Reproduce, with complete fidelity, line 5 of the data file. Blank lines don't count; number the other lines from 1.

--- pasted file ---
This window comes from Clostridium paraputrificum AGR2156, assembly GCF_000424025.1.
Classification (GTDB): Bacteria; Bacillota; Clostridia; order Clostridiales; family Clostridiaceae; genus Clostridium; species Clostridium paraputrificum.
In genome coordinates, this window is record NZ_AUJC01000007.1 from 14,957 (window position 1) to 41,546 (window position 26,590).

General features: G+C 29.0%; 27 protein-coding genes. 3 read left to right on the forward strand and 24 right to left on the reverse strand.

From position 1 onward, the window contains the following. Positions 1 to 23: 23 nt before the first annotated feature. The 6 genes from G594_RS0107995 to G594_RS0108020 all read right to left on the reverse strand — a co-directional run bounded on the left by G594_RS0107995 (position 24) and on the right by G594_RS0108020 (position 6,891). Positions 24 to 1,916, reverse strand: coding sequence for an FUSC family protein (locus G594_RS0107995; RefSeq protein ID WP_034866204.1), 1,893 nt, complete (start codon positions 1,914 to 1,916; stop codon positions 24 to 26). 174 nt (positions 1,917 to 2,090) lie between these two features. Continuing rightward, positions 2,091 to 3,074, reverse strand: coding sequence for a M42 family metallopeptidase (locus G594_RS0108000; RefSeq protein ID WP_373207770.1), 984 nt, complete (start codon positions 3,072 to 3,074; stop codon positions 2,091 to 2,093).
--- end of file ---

From position 1 onward, the window contains the following. Positions 1 to 23: 23 nt before the first annotated feature. The 6 genes from G594_RS0107995 to G594_RS0108020 all read right to left on the reverse strand — a co-directional run bounded on the left by G594_RS0107995 (position 24) and on the right by G594_RS0108020 (position 6,891). Positions 24 to 1,916, reverse strand: coding sequence for an FUSC family protein (locus G594_RS0107995; RefSeq protein ID WP_034866204.1), 1,893 nt, complete (start codon positions 1,914 to 1,916; stop codon positions 24 to 26). 174 nt (positions 1,917 to 2,090) lie between these two features. Continuing rightward, positions 2,091 to 3,074, reverse strand: coding sequence for a M42 family metallopeptidase (locus G594_RS0108000; RefSeq protein ID WP_373207770.1), 984 nt, complete (start codon positions 3,072 to 3,074; stop codon positions 2,091 to 2,093).